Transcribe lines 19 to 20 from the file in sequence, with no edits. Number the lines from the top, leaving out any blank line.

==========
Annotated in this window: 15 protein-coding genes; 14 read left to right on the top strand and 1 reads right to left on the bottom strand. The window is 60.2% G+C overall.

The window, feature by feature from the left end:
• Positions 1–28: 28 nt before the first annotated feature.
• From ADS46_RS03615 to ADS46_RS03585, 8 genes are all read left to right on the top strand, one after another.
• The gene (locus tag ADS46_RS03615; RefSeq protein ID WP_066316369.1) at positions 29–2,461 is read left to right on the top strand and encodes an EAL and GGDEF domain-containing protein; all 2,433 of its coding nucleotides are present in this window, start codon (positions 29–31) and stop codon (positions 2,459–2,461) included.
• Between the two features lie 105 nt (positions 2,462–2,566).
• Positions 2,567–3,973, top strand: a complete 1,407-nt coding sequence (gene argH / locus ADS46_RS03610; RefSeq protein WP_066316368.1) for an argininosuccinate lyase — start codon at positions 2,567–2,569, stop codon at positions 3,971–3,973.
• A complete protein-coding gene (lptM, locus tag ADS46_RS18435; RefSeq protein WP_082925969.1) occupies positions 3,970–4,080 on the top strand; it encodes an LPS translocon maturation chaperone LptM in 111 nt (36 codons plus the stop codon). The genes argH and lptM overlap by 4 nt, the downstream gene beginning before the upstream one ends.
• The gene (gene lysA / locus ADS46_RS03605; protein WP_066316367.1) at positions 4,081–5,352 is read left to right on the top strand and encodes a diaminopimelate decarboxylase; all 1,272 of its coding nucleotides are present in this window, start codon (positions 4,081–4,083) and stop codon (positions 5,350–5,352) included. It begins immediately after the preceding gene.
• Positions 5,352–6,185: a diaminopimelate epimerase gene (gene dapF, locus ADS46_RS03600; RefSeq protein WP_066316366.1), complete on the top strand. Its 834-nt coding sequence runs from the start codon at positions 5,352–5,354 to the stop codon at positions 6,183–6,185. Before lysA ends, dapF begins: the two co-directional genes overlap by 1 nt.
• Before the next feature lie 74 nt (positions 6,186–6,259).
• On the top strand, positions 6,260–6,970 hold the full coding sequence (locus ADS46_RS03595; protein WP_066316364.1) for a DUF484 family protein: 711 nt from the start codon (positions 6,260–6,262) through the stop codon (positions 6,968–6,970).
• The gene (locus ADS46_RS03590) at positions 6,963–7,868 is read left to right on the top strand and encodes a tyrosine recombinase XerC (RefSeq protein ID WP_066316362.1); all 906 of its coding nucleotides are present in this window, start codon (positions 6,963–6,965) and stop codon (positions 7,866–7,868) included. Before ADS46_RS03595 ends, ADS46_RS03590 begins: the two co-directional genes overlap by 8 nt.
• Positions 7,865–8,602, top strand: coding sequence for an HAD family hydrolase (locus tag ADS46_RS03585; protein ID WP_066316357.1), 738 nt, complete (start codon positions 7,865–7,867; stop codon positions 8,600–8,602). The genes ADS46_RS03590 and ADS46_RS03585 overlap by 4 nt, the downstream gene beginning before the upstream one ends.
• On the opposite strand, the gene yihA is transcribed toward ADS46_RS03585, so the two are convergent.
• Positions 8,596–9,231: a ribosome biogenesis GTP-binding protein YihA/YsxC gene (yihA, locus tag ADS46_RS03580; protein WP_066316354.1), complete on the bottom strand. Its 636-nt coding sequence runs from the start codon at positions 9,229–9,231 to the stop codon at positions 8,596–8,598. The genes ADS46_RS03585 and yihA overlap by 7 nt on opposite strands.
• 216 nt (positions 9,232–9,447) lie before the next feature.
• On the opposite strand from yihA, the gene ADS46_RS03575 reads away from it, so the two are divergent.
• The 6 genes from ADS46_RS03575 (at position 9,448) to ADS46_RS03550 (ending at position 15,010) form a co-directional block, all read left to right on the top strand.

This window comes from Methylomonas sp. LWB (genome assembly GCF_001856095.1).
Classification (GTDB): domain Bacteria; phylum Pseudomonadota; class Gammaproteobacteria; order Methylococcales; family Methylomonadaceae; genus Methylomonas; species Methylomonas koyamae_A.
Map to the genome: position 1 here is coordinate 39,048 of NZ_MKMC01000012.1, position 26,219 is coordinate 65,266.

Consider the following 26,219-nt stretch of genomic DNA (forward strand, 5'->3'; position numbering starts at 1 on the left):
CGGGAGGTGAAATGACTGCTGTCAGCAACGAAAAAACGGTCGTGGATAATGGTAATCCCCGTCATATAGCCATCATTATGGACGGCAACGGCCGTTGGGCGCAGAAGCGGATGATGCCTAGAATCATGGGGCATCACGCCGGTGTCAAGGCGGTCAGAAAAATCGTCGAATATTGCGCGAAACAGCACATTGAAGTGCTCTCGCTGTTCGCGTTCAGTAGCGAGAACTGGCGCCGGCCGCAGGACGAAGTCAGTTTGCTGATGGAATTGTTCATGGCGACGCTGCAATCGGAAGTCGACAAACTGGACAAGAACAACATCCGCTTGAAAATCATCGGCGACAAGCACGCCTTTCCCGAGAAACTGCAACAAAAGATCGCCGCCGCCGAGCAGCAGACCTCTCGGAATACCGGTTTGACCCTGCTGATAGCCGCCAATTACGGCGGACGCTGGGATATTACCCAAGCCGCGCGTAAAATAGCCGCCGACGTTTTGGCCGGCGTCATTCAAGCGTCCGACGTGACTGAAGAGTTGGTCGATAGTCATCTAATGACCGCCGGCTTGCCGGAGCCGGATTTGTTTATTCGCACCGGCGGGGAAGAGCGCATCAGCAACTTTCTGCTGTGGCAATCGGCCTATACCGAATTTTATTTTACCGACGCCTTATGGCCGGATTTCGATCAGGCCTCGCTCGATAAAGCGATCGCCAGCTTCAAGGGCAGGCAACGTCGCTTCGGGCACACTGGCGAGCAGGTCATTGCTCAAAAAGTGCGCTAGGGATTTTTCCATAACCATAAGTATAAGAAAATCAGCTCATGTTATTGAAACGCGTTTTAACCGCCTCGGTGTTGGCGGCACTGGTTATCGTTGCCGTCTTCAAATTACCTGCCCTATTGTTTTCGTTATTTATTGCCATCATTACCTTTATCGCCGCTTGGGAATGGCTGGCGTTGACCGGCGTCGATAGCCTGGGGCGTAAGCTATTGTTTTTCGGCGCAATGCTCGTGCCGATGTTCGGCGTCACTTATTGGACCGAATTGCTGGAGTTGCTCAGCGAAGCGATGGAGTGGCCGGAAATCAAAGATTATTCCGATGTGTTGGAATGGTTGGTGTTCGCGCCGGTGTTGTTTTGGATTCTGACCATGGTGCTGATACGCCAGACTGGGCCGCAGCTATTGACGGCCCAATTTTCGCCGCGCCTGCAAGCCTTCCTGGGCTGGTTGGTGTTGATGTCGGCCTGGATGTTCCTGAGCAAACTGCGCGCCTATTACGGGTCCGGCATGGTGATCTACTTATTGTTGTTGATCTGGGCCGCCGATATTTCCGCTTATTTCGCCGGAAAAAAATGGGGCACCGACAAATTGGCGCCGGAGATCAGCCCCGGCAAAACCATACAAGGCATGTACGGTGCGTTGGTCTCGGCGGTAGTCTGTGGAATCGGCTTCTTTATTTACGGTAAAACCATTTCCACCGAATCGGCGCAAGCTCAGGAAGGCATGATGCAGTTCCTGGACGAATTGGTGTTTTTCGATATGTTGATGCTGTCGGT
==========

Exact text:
• The 6 genes from ADS46_RS03575 (at position 9,448) to ADS46_RS03550 (ending at position 15,010) form a co-directional block, all read left to right on the top strand.

This window comes from Methylomonas sp. LWB (genome assembly GCF_001856095.1).